So this is what it feels like to conquer a year with a living child. To live through the sleepless nights due to a baby crying, rather than myself. To see a piece of my heart, forming its own individuality right before my eyes. So this is what it feels like to celebrate a life that has only just began. To finally envision and plan for the future, and truly believe there is one for my child. To see more smiles in the mirror than tears. To see my husband become the father he dreamed he would be, not just a grieving one. So this is what it feels like to be a "normal" parent...eh, kinda.
This was a huge milestone for me, not just Keira. The year after we had Tyler was filled with heartbreak, anxiety, anger, bitterness, hurt and lots of tears. Lots and LOTS of tears. Keira's first year of life was much the same, but in very different ways. I was heartbroken each time she did something amazing, realizing that that was yet another thing I "missed out" on with Tyler. I had self-inflicted anxiety about being a good mom. I was SO HARD on myself. Each time I did something that didn't work, I added another check to my failure column. If you're a mom, you know that's A LOT of checks. With Tyler, everything had to be perfect because I wouldn't get a second chance. There was so much planning and preparation put into his short life...no room for error...we didn't have the luxury of time. Add to that, a husband who doesn't know how to be supportive to a lunatic wife and it was a recipe for disaster. I was angry at every happily ignorant first-time mom. I wanted to slap the shit out of each and every one of those naive women who acted like having a newborn was rainbows and F*#%ing sunshine. It's NOT rainbows and sunshine when you truly believe that your child will die at any moment, when you've experienced that devastating truth. I was bitter toward those women. I could list a hundred reasons why their babies should have died over mine. (Bitterness is completely irrational, I realize this because I would NEVER wish the loss of a baby/child on my worst enemy. NOBODY'S baby should die. Ever.) Yet there I was, trying to clear some kind of muddy excuse for a path through PPD, grief, anxiety and our hectic life for awhile. It down right pissed me off that I had to deal with all of these residual emotions attached to my grief when I was trying to get to know my sweet little rainbow baby girl. Why the hell were they so special that they got to live in la-la land and pretend that babies don't die...and theirs probably won't. It hurt to have so many people acknowledge Keira and not Tyler. Nobody wants to talk about a dead baby. I get it. But I guess the reality that only a few people got to meet Tyler and experience his presence, hurt more than anything. There were lots of tears this last year. There were tears of joy, sadness, longing, frustration, confusion, gratitude...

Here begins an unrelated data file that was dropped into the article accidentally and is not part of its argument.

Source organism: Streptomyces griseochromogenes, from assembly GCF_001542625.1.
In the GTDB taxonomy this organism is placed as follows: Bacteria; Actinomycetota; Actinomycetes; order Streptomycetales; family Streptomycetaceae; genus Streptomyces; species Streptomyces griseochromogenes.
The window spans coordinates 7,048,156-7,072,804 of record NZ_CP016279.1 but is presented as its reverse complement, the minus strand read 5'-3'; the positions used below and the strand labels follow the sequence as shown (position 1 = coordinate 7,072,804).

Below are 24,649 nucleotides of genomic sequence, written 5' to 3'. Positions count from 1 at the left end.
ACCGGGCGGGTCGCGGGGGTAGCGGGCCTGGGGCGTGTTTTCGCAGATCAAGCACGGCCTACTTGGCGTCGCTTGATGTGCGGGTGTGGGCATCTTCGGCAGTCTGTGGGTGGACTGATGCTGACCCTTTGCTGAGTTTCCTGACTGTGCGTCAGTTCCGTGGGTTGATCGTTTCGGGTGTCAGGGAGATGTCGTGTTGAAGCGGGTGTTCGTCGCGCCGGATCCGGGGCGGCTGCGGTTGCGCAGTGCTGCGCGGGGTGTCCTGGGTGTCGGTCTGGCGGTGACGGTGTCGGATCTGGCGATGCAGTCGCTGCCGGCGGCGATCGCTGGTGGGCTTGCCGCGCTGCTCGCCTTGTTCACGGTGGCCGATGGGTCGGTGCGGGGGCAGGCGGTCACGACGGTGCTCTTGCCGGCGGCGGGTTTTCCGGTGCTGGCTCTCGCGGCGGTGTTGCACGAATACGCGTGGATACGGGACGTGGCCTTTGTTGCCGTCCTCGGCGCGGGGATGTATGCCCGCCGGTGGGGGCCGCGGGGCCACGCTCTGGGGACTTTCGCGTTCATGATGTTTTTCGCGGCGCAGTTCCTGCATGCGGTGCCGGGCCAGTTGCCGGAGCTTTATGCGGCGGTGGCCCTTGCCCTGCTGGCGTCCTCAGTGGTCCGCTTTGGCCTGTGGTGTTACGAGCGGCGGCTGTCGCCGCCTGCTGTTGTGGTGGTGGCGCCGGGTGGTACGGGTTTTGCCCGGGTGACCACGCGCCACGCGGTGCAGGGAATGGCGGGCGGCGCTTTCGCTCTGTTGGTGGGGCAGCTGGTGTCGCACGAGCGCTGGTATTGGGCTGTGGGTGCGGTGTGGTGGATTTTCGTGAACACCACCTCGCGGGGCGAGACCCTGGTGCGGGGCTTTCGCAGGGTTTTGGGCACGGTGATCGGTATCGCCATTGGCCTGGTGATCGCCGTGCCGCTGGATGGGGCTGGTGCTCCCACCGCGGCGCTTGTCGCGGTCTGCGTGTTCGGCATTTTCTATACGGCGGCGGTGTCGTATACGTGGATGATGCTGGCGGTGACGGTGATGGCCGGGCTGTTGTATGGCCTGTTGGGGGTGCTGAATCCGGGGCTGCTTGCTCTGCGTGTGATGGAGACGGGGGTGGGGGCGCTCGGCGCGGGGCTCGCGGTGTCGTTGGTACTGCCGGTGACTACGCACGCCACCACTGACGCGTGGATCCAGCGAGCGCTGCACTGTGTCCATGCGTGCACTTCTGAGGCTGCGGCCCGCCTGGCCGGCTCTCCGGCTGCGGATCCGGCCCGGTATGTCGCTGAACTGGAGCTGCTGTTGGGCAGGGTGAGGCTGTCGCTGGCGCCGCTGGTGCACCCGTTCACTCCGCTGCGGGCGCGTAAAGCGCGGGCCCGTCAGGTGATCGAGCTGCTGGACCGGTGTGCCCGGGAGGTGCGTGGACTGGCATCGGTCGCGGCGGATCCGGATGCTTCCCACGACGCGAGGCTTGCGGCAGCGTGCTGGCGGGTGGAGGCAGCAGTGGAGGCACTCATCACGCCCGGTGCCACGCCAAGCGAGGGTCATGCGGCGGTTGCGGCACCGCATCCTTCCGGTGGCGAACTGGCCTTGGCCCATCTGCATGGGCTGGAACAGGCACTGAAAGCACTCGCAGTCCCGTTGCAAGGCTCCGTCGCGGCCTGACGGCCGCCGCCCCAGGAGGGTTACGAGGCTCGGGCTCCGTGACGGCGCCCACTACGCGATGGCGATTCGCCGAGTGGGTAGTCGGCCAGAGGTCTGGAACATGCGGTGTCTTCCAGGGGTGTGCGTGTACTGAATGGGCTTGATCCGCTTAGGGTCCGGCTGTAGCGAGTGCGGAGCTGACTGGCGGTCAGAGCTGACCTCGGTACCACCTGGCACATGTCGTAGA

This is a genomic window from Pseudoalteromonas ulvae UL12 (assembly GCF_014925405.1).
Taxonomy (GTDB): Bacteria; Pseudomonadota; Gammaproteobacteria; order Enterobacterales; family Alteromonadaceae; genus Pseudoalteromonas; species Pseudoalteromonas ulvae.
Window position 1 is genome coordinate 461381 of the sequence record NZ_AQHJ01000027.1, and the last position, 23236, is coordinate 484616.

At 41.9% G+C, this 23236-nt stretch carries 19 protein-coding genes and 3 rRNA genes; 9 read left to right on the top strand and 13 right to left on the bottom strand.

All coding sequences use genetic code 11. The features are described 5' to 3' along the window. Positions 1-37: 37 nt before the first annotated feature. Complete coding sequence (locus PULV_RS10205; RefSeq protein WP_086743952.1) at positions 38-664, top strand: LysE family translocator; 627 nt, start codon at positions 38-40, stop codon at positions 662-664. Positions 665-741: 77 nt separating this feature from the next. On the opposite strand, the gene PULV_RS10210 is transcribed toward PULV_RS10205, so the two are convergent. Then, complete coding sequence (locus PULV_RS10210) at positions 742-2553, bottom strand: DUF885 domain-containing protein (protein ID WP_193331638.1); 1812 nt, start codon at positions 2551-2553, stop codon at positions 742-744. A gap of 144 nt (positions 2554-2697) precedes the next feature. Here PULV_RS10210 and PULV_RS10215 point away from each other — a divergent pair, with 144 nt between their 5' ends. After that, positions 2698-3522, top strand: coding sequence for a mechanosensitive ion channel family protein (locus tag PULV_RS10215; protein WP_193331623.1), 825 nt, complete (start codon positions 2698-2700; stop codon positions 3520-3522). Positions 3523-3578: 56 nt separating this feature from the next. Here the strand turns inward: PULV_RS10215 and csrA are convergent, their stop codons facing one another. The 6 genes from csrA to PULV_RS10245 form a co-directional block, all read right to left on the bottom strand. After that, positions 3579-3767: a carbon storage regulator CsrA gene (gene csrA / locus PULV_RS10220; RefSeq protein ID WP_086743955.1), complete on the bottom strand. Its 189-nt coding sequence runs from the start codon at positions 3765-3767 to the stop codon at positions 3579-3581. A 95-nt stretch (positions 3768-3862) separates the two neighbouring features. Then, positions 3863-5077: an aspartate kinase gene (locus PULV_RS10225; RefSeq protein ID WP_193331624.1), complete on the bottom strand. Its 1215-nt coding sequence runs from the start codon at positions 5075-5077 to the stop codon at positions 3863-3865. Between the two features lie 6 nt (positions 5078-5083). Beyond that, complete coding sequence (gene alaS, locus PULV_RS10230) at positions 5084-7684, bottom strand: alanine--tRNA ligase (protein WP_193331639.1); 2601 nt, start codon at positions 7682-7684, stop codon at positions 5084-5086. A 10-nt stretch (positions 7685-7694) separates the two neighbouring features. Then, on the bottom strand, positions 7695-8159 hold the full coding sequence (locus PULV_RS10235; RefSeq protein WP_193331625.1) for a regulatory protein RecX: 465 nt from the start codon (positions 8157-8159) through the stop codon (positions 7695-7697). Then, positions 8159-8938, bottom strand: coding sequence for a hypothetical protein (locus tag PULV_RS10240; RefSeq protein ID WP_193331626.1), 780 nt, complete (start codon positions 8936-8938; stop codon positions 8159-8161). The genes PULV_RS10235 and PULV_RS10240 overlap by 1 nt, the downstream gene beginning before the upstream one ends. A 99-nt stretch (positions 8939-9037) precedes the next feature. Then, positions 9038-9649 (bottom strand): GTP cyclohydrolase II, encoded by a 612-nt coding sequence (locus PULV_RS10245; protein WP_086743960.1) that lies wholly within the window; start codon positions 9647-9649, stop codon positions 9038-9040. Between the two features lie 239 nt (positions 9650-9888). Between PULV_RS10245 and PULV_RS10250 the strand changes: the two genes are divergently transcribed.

Then I miscarried this year. In January. We found out we were pregnant just a few days before Christmas and were so excited and hopeful that we were almost done with this season of our lives! With two living children, we could be "done", as they say. Not nearly as much anxiety as I had with Keira's pregnancy, which I took as a good sign. I was giddy at the thought of being "big" pregnant over the summer. I dreamed of sundresses and flip flops. During our anniversary dinner, we even talked about nursery themes. We knew we were getting ahead of ourselves, and all of our discussion was very guarded, but we allowed ourselves to dream a little. We even talked about names. Miscarriage is very common, and with every pregnancy, my chances were getting better and better that I'd have one. I know it doesn't "work" that way, but in my opinion, yes it does. So I wasn't surprised when they measured a 6-week fetus during my 8-week ultrasound. The baby had died and, consequently, stopped growing 2 weeks prior. The tech "assured me" that my dates were off and scheduled me for a recheck the following week. I know how this pregnancy stuff works, I know my body and I knew I was about to experience a miscarriage. Jim, the eternal optimist, tried to convince me otherwise but when I started bleeding the following night, he believed me. It was probably the least dramatic first-miscarriage in the history of pregnancy loss. I have plenty of friends who have had multiple m/c's and I knew what to expect and how to handle it. It's more annoying than anything and really grinds in my feelings of not being good enough. Some days I feel like I was just never meant to have kids. Like Keira was the mistake and Tyler and the miscarriage are what I'm destined for. And so the cycle of anger and bitterness continues but now it's followed by apathy. When I'm done being angry and bitter, I just don't give a damn.
Well this post kind of spiraled out of control, didn't it! The main purpose of this post (originally) was the highlight the fact that I finally got to do a "normal" parent thing and that was plan, execute and survive a first birthday party. I wish Tyler could have been here and I know that, in some way, he was. Oh, if I could have both my children together for just one day. It would surely be the best day of my life.